Bioreactor Setup and Operating Costs
Biological nitrate removal systems have two primary costs- setup and the operating costs. Setup costs are dominated by the installation of the primary components and amount of nitrate that must be removed daily. Operating costs are mostly driven by the cost of an external carbon source- a type of "fuel" that our bacteria needs to operate. The amount of "fuel" needed per day is driven by the amount of nitrate the system has to removed on a daily basis. This means that higher nitrate loading will require more "fuel".
Whats the typical cost of a system? We can look at a basic 50 gallon per minute (GPM) system versus the amount of nitrate that needs to be removed on a daily basis:
At 25 mg/l removal, expect the setup cost to be $20,000- $25,000
At 75 mg/l removal, the setup costs increase to $50,000- $60,000
At 125 mg/l removal, the setup costs would be $80,000-85,000.
Operating costs are primarily driven by the cost of the carbon fuel and insuring the proper ratio of carbon, nitrate, and phosphorus (C:N:P) is maintained. Carbon sources include acetic acid (vinegar), alcohols (ethanol and methanol), and bigger organic molecules like glycerin. These systems also require some small amount of phosphorus for the denitrifying bacteria to operate at their maximum capacity. A typical C:N:P ratio is 20:5:1. This requires that for every one gram of nitrogen (N) removed we'll need to add about 4 grams of carbon (C) and about 0.2 grams of phosphorus (P). Keep in mind that these fuels can be mixed- see below.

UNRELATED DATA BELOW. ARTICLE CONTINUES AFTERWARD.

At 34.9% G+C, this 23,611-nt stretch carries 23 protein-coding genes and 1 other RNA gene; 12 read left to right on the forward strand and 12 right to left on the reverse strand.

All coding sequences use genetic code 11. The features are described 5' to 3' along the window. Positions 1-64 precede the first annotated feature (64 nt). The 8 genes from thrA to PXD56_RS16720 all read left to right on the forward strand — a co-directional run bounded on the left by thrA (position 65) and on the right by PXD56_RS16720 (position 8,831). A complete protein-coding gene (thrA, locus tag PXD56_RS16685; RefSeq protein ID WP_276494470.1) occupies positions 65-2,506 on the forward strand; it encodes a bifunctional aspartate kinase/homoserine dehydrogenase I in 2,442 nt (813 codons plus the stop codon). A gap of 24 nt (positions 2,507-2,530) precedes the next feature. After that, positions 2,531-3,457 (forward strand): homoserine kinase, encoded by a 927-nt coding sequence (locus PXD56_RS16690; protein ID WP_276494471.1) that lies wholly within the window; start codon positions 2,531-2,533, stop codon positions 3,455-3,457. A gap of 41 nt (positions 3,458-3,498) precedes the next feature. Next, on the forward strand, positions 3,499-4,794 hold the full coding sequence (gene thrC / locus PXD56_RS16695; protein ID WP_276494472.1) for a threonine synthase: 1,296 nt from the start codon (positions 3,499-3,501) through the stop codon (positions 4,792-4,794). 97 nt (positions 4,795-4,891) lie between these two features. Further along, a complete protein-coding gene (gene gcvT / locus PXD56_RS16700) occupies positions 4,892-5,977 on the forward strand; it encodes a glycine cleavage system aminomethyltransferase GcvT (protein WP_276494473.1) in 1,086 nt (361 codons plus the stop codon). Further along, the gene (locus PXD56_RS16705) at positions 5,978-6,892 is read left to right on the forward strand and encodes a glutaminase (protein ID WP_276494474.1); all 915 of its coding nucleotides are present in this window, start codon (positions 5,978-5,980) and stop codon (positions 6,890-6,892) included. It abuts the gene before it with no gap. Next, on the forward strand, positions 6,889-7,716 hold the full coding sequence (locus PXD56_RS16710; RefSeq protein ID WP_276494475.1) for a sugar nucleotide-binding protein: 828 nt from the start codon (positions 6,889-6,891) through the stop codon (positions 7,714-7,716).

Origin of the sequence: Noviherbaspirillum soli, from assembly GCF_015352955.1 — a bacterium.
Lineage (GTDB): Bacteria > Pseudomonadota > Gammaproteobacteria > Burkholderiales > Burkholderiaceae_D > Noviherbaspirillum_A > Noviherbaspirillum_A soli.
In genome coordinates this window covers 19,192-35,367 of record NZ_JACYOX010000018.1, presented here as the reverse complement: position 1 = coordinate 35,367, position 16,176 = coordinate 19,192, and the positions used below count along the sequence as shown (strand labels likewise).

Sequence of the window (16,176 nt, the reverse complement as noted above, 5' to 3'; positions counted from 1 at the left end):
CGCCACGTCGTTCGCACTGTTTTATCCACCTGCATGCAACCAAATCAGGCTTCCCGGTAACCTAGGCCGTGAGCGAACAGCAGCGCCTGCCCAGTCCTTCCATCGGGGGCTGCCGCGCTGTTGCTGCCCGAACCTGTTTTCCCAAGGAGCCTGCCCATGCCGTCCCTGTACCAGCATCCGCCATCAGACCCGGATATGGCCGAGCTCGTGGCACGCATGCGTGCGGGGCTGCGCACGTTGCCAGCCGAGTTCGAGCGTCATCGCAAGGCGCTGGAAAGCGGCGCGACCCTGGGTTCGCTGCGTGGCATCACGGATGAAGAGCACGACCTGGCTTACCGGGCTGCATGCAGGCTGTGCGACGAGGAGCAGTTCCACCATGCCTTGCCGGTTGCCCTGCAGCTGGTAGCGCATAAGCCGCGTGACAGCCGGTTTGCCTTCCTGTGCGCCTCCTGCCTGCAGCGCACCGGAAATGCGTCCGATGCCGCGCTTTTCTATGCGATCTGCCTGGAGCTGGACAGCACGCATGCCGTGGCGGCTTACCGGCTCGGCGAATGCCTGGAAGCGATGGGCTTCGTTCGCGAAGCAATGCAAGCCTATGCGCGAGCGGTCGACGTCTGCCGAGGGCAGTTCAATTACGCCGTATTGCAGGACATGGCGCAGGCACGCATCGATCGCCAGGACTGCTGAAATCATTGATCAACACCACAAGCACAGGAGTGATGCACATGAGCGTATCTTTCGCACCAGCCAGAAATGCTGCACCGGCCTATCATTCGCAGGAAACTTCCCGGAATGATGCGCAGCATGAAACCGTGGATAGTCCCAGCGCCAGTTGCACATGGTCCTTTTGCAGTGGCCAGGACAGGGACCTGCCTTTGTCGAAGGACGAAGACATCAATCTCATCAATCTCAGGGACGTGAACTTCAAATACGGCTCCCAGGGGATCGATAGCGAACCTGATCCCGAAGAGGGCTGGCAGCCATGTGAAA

Can you make your own carbon fuel? The simple answer is yes! Contact us for instructions on how to design and operate a specialized anaerobic digester for converting common organic waste into acetic acid and similar compounds that are tasty for our bacteria.